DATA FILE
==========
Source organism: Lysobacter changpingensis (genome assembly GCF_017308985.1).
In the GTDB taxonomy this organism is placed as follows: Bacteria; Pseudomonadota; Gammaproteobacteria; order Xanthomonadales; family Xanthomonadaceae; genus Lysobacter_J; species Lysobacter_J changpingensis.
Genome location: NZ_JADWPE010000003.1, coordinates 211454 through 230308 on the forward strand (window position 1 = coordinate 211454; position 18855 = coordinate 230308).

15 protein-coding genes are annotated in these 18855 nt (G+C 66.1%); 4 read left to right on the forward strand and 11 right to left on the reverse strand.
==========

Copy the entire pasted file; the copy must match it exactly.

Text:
Source organism: Lysobacter changpingensis (genome assembly GCF_017308985.1).
In the GTDB taxonomy this organism is placed as follows: Bacteria; Pseudomonadota; Gammaproteobacteria; order Xanthomonadales; family Xanthomonadaceae; genus Lysobacter_J; species Lysobacter_J changpingensis.
Genome location: NZ_JADWPE010000003.1, coordinates 211454 through 230308 on the forward strand (window position 1 = coordinate 211454; position 18855 = coordinate 230308).

15 protein-coding genes are annotated in these 18855 nt (G+C 66.1%); 4 read left to right on the forward strand and 11 right to left on the reverse strand.